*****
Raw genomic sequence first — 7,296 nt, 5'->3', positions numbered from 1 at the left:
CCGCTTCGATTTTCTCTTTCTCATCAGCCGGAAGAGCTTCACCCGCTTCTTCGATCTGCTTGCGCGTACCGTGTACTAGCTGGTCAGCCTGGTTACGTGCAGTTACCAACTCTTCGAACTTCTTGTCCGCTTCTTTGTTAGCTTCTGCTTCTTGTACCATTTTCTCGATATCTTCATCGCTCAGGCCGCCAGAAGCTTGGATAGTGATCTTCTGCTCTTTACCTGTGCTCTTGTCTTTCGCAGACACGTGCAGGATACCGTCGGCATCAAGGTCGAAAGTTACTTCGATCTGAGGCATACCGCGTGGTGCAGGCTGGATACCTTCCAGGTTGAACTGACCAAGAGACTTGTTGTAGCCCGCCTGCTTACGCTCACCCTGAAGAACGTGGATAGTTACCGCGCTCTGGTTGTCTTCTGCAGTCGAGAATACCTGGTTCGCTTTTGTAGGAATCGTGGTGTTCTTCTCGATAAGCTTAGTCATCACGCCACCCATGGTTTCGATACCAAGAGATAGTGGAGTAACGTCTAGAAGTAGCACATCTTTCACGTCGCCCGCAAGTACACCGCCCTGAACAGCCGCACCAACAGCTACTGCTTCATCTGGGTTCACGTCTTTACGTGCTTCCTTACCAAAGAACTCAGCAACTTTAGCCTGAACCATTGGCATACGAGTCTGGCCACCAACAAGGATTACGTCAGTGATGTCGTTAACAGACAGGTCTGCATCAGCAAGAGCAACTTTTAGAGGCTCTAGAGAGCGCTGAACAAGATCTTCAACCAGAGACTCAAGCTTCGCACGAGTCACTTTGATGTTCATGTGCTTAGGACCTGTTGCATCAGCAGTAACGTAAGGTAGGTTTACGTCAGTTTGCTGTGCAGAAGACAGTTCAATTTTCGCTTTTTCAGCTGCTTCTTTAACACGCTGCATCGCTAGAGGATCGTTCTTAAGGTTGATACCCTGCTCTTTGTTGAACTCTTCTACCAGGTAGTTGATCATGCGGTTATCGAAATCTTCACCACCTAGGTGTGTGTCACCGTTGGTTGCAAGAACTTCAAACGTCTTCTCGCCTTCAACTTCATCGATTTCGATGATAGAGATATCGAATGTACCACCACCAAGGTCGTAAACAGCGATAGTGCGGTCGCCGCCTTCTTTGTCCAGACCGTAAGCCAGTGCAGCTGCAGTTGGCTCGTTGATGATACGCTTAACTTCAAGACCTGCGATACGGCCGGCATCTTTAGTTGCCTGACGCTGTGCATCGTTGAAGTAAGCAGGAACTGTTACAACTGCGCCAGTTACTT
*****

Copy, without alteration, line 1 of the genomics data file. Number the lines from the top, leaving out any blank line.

Raw genomic sequence first — 7,296 nt, 5'->3', positions numbered from 1 at the left: